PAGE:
The new Russian vaccine is based on two previous vaccines developed by the institute for Ebola as well as that for another coronavirus that causes Middle Eastern Respiratory Syndrome, or MERS.
Between June and July, the vaccine passed early Phase I/II clinical trials, designed to prove efficacy and detect serious side effects, involving about 70 volunteers. After that, a Phase III trial with tens of thousands of volunteers normally would be required for approval.
U.S. scientists and experts in Russia had already questioned the size of Russia’s planned Phase III trial, which is said to include only 1,600 to 2,000 individuals. By comparison, those developing the Oxford vaccine are seeking to test on 50,000 volunteers, while Pfizer is recruiting 30,000.
“I think in the United States, we would demand a much bigger trial to be confident that the vaccine was safe,” Dr. Paul Offit, a co-inventor of a vaccine against the rotavirus and a professor at the Perelman School of Medicine at the University of Pennsylvania.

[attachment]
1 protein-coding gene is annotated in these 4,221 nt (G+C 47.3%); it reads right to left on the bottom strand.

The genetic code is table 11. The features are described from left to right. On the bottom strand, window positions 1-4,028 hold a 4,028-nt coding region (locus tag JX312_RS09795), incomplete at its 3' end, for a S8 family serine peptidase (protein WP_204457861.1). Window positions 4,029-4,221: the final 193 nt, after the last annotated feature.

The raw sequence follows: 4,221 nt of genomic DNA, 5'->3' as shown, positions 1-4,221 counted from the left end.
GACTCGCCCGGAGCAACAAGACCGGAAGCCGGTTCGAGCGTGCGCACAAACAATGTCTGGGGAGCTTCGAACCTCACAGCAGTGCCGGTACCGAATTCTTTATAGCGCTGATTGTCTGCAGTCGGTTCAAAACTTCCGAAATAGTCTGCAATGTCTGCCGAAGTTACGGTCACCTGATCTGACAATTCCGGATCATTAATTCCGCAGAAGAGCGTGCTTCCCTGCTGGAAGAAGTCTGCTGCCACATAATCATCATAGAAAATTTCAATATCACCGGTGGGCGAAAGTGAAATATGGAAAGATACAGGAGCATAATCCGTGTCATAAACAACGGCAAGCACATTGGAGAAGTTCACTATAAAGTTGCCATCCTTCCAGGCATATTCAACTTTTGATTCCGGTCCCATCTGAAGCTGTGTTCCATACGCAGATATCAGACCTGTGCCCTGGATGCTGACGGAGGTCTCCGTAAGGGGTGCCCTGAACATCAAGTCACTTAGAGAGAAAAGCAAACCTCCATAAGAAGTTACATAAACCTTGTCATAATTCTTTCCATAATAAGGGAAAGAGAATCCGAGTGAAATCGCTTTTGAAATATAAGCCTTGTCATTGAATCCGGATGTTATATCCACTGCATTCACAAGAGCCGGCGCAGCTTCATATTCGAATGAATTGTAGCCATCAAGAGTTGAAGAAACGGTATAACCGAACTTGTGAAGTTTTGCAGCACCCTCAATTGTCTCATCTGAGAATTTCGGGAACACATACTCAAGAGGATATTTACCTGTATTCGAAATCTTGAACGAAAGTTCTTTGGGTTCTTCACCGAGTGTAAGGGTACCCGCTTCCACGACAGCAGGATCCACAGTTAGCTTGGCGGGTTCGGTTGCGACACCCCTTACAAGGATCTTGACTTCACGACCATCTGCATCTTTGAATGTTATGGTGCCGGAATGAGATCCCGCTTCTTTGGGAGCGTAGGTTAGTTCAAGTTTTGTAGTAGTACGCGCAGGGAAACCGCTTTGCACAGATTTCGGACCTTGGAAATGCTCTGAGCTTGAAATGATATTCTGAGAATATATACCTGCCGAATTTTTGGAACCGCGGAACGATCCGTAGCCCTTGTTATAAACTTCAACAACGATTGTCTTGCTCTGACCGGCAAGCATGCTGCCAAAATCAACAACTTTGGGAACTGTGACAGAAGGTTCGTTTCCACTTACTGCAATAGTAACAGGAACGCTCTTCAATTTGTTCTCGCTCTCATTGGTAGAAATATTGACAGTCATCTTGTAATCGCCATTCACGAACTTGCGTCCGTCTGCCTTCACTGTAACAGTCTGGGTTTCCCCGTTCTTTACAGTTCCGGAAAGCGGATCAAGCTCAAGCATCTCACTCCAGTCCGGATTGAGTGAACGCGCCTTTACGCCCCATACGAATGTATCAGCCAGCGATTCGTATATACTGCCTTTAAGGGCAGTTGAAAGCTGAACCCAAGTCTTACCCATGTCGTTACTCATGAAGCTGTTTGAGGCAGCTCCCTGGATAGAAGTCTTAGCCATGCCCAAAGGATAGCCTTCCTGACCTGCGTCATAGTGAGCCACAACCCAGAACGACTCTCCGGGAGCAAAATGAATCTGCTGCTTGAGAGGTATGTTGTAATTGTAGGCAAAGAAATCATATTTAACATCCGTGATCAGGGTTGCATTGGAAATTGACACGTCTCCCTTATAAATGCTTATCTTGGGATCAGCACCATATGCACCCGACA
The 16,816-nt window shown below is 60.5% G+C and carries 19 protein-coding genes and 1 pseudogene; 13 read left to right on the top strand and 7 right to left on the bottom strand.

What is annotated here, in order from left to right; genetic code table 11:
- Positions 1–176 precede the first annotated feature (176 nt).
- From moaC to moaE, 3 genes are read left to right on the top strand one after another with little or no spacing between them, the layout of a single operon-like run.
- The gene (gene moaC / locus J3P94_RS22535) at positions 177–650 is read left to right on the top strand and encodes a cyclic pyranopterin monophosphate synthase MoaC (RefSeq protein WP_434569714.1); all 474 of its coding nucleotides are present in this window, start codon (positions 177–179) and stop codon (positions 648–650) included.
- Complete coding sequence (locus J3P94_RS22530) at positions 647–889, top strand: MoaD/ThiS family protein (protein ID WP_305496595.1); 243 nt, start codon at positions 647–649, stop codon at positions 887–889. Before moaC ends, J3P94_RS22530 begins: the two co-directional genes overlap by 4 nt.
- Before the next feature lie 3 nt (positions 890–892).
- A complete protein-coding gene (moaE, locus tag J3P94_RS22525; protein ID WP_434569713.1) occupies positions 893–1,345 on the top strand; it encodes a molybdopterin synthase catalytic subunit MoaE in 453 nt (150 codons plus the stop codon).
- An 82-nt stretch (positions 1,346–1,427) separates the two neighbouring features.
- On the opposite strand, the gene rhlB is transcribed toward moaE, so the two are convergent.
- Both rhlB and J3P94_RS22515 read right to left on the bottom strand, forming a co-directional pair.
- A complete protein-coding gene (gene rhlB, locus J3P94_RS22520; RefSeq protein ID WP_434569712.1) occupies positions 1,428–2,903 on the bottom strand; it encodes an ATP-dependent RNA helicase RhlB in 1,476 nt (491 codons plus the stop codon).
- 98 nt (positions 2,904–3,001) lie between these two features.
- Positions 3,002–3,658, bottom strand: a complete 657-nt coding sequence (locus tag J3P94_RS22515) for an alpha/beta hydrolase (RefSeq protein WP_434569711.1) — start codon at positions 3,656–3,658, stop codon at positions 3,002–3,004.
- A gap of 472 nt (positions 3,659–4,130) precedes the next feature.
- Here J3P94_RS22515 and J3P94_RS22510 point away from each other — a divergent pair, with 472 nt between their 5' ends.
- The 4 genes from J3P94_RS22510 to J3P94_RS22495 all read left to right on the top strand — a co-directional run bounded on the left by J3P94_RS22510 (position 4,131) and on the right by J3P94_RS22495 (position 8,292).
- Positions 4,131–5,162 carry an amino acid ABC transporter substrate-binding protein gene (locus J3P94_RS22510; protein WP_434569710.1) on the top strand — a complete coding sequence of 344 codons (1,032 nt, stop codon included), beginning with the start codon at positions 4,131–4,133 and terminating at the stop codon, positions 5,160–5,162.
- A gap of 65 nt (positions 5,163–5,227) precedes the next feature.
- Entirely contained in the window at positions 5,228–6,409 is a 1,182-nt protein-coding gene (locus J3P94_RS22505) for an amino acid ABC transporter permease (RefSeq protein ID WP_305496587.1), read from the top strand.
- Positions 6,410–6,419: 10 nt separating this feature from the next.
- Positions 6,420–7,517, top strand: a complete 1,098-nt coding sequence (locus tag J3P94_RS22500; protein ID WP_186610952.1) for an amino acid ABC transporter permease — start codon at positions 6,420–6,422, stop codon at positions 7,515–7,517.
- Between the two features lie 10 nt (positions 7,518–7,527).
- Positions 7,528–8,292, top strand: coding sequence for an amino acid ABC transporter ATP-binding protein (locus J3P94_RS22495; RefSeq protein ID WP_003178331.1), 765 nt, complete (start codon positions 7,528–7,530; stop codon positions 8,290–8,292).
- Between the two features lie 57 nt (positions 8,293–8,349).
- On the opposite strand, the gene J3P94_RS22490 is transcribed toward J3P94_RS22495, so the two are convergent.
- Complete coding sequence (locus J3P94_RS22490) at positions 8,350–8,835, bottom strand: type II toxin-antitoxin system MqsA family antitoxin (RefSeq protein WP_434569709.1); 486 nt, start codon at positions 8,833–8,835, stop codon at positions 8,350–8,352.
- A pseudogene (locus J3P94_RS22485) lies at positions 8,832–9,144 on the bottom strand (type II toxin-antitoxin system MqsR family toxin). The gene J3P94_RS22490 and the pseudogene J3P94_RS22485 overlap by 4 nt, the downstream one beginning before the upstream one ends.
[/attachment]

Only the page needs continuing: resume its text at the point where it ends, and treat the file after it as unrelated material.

Russia has yet to publish data from earlier trials and there have been no peer reviews. Dmitriev said data would be published in August.
All leading vaccine projects are being conducted at unprecedented speeds, condensing testing processes that normally take years into just months. In the United States, Operation Warp Speed gave federal permission to drugmakers to begin mass producing potential vaccines as trials were ongoing. The hope is to have a ready supply on hand when one or more are approved.
Given the speed with which Russia rushed through its vaccine, it’s unlikely regulators in Western nations will accept the drug without additional research backing it.